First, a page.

While the general tenants of the Declaration of Helsinki Ethical Principles for Medical Research Involving Human Subjects, first adopted in 1964 and amended nine times until today, more sophisticated ethical frameworks focused on radiological protection in research settings are emerging. In addition, the scientific understanding of radiation dosimetry and radiation epidemiology advances, the radiation imaging and therapy technologies are more numerous and complex, and medical practice has evolved with the implementation of the electronic health record and societal expectations, as examples. All of these areas impact the radiological protection guidance needed for human subjects’ research when using radiation technologies (diagnostic imaging procedures, nuclear medicine, and radiotherapies).
There have also been significant advances in the field of biomedical research ethics since ICRP Publication 62 on Radiological Protection in Biomedical Research (1992) which include but are not limited to: what is informed consent and what is shared decision-making; the right to know and not to know; the right to drop out of a research study with removal of private health information. There are new disciplines of research that include use of ‘big data’, artificial intelligence/machine learning; radiation genetics, imaging sciences and radiomics, and the blurring of the line between clinical practice improvement and clinical research that require guidance. There is also a societal expectation that wider stakeholder input into the research design, implementation, analysis, and reporting be used and would include an oversight board external to the research group or institution.
ICRP’s system of radiological protection has ethics, along with science and experience, as one of the three pillars of the system. Publication 138 explicitly discusses and clarifies these ethical foundations. These advances build on the classical framework published by Beauchamp and Childress (i.e., respect for autonomy, non-maleficence, beneficence, and justice), which is interpreted in research settings in the Belmont Report. TG 109 (Ethics of Radiological Protection in Medical Diagnosis and Treatment) builds on both ICRP Publication 138 and Beauchamp and Childress to address RP ethics specifically in medical settings focusing on patients, but it does not address RP for research participants including healthy volunteers. The objective of the present work builds on these two ICRP publications and will be developed to update ethical principles in health research in humans, in the field of radiological science for promoting radiological protection.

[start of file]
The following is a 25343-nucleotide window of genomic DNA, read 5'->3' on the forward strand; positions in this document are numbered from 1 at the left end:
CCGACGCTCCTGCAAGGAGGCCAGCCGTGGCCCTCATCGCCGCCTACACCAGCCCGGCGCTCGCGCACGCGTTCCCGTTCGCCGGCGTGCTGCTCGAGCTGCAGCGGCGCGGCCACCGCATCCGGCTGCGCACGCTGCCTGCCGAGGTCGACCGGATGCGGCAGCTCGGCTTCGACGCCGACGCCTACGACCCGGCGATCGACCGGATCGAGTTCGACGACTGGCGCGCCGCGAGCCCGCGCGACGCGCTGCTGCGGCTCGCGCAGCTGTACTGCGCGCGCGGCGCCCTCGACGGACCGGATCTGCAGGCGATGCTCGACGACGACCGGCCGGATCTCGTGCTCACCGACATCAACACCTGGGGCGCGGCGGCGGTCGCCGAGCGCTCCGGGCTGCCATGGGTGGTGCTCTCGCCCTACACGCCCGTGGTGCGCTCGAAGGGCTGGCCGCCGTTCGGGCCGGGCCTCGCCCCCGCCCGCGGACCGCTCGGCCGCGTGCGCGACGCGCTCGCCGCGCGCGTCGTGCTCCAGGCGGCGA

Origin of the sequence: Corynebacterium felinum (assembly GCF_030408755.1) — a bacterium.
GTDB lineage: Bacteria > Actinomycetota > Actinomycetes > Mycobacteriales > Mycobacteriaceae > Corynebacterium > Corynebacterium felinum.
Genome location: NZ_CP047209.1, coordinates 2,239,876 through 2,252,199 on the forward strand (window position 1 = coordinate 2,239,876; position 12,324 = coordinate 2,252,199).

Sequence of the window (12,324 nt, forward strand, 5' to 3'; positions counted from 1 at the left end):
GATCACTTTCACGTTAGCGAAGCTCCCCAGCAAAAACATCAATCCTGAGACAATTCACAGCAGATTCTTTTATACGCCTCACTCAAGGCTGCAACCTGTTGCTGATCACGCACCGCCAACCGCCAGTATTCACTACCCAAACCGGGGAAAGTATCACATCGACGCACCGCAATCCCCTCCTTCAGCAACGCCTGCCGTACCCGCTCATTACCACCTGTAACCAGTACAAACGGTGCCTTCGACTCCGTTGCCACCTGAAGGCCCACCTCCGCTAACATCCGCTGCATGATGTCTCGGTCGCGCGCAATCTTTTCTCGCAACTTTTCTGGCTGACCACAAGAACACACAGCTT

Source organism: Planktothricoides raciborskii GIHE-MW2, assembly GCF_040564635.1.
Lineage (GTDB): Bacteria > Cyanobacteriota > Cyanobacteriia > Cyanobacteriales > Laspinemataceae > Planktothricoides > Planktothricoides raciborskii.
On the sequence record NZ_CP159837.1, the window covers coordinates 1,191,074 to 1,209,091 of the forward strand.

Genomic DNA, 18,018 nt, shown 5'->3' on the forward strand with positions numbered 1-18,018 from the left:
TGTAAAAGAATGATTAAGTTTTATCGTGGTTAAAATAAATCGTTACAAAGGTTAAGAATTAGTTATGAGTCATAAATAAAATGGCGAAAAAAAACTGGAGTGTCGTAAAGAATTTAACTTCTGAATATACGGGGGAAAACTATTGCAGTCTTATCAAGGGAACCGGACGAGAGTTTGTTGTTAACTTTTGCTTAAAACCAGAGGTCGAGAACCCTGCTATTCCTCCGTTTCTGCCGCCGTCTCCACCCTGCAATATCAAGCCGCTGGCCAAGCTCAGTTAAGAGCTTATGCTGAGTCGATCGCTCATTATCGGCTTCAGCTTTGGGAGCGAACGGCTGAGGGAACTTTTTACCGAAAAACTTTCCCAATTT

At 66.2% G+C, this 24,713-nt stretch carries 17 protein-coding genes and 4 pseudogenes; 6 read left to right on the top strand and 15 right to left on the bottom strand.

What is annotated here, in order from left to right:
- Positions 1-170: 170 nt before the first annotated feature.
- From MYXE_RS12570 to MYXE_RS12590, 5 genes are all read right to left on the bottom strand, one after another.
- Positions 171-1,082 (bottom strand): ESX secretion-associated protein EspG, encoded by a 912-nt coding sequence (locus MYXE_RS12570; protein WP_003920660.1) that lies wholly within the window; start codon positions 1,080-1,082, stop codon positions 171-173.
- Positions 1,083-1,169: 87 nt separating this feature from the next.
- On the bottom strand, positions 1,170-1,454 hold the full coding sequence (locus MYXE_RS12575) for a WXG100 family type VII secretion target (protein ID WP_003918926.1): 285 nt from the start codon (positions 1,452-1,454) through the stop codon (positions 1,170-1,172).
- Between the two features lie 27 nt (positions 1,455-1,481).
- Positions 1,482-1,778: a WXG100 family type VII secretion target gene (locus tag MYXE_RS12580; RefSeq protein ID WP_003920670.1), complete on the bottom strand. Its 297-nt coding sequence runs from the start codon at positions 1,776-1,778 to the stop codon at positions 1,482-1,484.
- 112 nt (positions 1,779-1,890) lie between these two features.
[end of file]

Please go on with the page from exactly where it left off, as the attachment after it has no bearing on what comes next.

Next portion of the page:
There is a need to provide updated guidance since the 1991 Publication 62 as there have been significant advances in social norms, ethical frameworks, scientific RP evidence, and medical practice leading to new complexity in human biomedical research involving ionising radiation. The scope is limited to human subjects deliberately or accidentally exposed to ionising radiation. The report is intended to be of use to individuals, regulatory bodies and ethical committees concerned with the design, assessment (justification), evaluation and oversight of human biomedical research.
To implement activities, a face to face meeting will be organised in Q4 of 2022 (or Q1 of 2023) to be followed by a topical on-line workshop to gather ideas and contribution from the larger community. These two meetings will launch the drafting procedure and clear assignment of tasks for revision of P62 will be organised among TG members.
On-line regular meetings will be preferred throughout the writing phase with the possibility to organise sub-group meetings. Report for review will be prepared for Q3 of 2024 followed by MC approval and consultation in Q2 2025.
Publication of the revised report is expected by Q2 2026, which will be followed by an on-line webinar to reach a large audience.
The Task Group will develop a report for publication in Annals of the ICRP, on-line webinar about the publication contents and/or a podcast, slide set summary of each chapter key points for local facility teaching. In addition, the Task Group will develop materials suitable for ICRPædia in collaboration with the Scientific Secretariat.
|Isabelle Thierry-Chef (Chair), Bacelona Institute for Global Health (ISGlobal), Spain|
|Kimberly Applegate (Member), University of Kentucky COM (retired), USA|
|Catrin Baureus Koch (Member), OKG NPP, Sweden|
|Chieko Kurihara-Saio (Member), Japan|